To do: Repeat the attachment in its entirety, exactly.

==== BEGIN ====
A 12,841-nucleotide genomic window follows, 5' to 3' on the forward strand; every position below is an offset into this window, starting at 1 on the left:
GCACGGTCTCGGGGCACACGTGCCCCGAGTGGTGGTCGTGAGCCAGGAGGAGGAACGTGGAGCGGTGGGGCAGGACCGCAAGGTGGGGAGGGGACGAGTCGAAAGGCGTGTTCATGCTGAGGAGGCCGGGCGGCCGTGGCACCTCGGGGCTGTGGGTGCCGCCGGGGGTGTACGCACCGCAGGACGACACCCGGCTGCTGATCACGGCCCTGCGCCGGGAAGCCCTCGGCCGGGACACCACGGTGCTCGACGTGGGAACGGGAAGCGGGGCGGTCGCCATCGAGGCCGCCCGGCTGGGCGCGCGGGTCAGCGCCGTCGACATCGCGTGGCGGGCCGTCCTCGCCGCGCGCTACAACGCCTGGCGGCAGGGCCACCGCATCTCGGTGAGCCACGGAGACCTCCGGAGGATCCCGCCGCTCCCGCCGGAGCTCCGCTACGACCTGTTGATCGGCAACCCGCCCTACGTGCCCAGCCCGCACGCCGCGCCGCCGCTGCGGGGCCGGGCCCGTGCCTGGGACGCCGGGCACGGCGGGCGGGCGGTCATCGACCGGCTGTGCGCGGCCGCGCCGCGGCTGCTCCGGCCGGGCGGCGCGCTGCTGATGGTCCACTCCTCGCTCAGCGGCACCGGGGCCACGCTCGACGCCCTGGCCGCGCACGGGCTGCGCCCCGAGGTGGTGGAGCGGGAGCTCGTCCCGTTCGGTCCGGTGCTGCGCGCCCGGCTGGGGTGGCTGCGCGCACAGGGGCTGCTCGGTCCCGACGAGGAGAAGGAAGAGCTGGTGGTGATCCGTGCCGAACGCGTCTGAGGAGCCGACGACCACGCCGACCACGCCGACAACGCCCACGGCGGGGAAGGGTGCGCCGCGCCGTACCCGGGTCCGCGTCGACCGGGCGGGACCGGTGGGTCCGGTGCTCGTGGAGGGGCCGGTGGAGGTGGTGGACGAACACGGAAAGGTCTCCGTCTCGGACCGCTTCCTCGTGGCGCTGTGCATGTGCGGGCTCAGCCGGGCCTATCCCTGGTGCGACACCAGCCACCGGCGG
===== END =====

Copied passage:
A 12,841-nucleotide genomic window follows, 5' to 3' on the forward strand; every position below is an offset into this window, starting at 1 on the left:
GCACGGTCTCGGGGCACACGTGCCCCGAGTGGTGGTCGTGAGCCAGGAGGAGGAACGTGGAGCGGTGGGGCAGGACCGCAAGGTGGGGAGGGGACGAGTCGAAAGGCGTGTTCATGCTGAGGAGGCCGGGCGGCCGTGGCACCTCGGGGCTGTGGGTGCCGCCGGGGGTGTACGCACCGCAGGACGACACCCGGCTGCTGATCACGGCCCTGCGCCGGGAAGCCCTCGGCCGGGACACCACGGTGCTCGACGTGGGAACGGGAAGCGGGGCGGTCGCCATCGAGGCCGCCCGGCTGGGCGCGCGGGTCAGCGCCGTCGACATCGCGTGGCGGGCCGTCCTCGCCGCGCGCTACAACGCCTGGCGGCAGGGCCACCGCATCTCGGTGAGCCACGGAGACCTCCGGAGGATCCCGCCGCTCCCGCCGGAGCTCCGCTACGACCTGTTGATCGGCAACCCGCCCTACGTGCCCAGCCCGCACGCCGCGCCGCCGCTGCGGGGCCGGGCCCGTGCCTGGGACGCCGGGCACGGCGGGCGGGCGGTCATCGACCGGCTGTGCGCGGCCGCGCCGCGGCTGCTCCGGCCGGGCGGCGCGCTGCTGATGGTCCACTCCTCGCTCAGCGGCACCGGGGCCACGCTCGACGCCCTGGCCGCGCACGGGCTGCGCCCCGAGGTGGTGGAGCGGGAGCTCGTCCCGTTCGGTCCGGTGCTGCGCGCCCGGCTGGGGTGGCTGCGCGCACAGGGGCTGCTCGGTCCCGACGAGGAGAAGGAAGAGCTGGTGGTGATCCGTGCCGAACGCGTCTGAGGAGCCGACGACCACGCCGACCACGCCGACAACGCCCACGGCGGGGAAGGGTGCGCCGCGCCGTACCCGGGTCCGCGTCGACCGGGCGGGACCGGTGGGTCCGGTGCTCGTGGAGGGGCCGGTGGAGGTGGTGGACGAACACGGAAAGGTCTCCGTCTCGGACCGCTTCCTCGTGGCGCTGTGCATGTGCGGGCTCAGCCGGGCCTATCCCTGGTGCGACACCAGCCACCGGCGG